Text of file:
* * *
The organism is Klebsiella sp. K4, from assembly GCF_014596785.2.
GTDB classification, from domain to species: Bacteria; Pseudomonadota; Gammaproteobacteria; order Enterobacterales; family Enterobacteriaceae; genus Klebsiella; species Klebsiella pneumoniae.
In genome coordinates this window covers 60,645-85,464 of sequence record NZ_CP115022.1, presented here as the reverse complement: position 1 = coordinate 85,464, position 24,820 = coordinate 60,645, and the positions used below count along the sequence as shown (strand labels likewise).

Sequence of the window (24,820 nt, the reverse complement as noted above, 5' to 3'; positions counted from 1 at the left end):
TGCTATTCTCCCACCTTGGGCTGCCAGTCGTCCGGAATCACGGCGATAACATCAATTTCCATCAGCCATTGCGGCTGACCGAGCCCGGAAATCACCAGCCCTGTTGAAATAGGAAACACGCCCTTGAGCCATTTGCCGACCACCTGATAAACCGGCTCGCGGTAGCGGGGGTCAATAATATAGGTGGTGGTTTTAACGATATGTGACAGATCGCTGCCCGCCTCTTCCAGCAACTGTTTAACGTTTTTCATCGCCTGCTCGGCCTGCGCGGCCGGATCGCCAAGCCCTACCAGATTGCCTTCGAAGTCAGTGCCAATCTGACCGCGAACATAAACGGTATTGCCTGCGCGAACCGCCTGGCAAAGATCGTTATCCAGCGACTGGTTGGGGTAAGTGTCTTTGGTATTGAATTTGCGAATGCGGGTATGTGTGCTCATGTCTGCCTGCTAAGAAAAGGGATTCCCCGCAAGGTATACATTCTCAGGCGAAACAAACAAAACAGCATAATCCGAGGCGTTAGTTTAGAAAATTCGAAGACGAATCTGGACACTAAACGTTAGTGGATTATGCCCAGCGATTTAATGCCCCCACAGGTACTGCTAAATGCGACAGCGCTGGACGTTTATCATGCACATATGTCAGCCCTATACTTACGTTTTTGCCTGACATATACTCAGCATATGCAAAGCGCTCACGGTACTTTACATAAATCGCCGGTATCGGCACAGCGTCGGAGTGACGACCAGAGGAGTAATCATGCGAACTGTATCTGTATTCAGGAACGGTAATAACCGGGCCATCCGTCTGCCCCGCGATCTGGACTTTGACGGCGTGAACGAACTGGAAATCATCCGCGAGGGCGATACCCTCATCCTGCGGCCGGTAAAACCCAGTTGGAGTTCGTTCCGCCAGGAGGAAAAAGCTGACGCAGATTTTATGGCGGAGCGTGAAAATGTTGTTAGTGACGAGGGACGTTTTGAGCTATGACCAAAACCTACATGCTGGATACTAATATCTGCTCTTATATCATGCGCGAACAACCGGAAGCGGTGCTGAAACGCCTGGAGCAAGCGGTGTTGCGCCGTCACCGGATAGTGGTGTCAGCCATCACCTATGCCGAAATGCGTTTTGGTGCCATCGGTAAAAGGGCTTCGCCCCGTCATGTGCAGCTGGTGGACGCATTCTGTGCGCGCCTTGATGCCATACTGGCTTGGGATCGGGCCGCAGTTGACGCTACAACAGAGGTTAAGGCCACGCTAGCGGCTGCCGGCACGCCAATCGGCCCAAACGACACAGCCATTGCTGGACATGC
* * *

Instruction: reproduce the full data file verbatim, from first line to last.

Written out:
The organism is Klebsiella sp. K4, from assembly GCF_014596785.2.
GTDB classification, from domain to species: Bacteria; Pseudomonadota; Gammaproteobacteria; order Enterobacterales; family Enterobacteriaceae; genus Klebsiella; species Klebsiella pneumoniae.
In genome coordinates this window covers 60,645-85,464 of sequence record NZ_CP115022.1, presented here as the reverse complement: position 1 = coordinate 85,464, position 24,820 = coordinate 60,645, and the positions used below count along the sequence as shown (strand labels likewise).

Sequence of the window (24,820 nt, the reverse complement as noted above, 5' to 3'; positions counted from 1 at the left end):
TGCTATTCTCCCACCTTGGGCTGCCAGTCGTCCGGAATCACGGCGATAACATCAATTTCCATCAGCCATTGCGGCTGACCGAGCCCGGAAATCACCAGCCCTGTTGAAATAGGAAACACGCCCTTGAGCCATTTGCCGACCACCTGATAAACCGGCTCGCGGTAGCGGGGGTCAATAATATAGGTGGTGGTTTTAACGATATGTGACAGATCGCTGCCCGCCTCTTCCAGCAACTGTTTAACGTTTTTCATCGCCTGCTCGGCCTGCGCGGCCGGATCGCCAAGCCCTACCAGATTGCCTTCGAAGTCAGTGCCAATCTGACCGCGAACATAAACGGTATTGCCTGCGCGAACCGCCTGGCAAAGATCGTTATCCAGCGACTGGTTGGGGTAAGTGTCTTTGGTATTGAATTTGCGAATGCGGGTATGTGTGCTCATGTCTGCCTGCTAAGAAAAGGGATTCCCCGCAAGGTATACATTCTCAGGCGAAACAAACAAAACAGCATAATCCGAGGCGTTAGTTTAGAAAATTCGAAGACGAATCTGGACACTAAACGTTAGTGGATTATGCCCAGCGATTTAATGCCCCCACAGGTACTGCTAAATGCGACAGCGCTGGACGTTTATCATGCACATATGTCAGCCCTATACTTACGTTTTTGCCTGACATATACTCAGCATATGCAAAGCGCTCACGGTACTTTACATAAATCGCCGGTATCGGCACAGCGTCGGAGTGACGACCAGAGGAGTAATCATGCGAACTGTATCTGTATTCAGGAACGGTAATAACCGGGCCATCCGTCTGCCCCGCGATCTGGACTTTGACGGCGTGAACGAACTGGAAATCATCCGCGAGGGCGATACCCTCATCCTGCGGCCGGTAAAACCCAGTTGGAGTTCGTTCCGCCAGGAGGAAAAAGCTGACGCAGATTTTATGGCGGAGCGTGAAAATGTTGTTAGTGACGAGGGACGTTTTGAGCTATGACCAAAACCTACATGCTGGATACTAATATCTGCTCTTATATCATGCGCGAACAACCGGAAGCGGTGCTGAAACGCCTGGAGCAAGCGGTGTTGCGCCGTCACCGGATAGTGGTGTCAGCCATCACCTATGCCGAAATGCGTTTTGGTGCCATCGGTAAAAGGGCTTCGCCCCGTCATGTGCAGCTGGTGGACGCATTCTGTGCGCGCCTTGATGCCATACTGGCTTGGGATCGGGCCGCAGTTGACGCTACAACAGAGGTTAAGGCCACGCTAGCGGCTGCCGGCACGCCAATCGGCCCAAACGACACAGCCATTGCTGGACATGC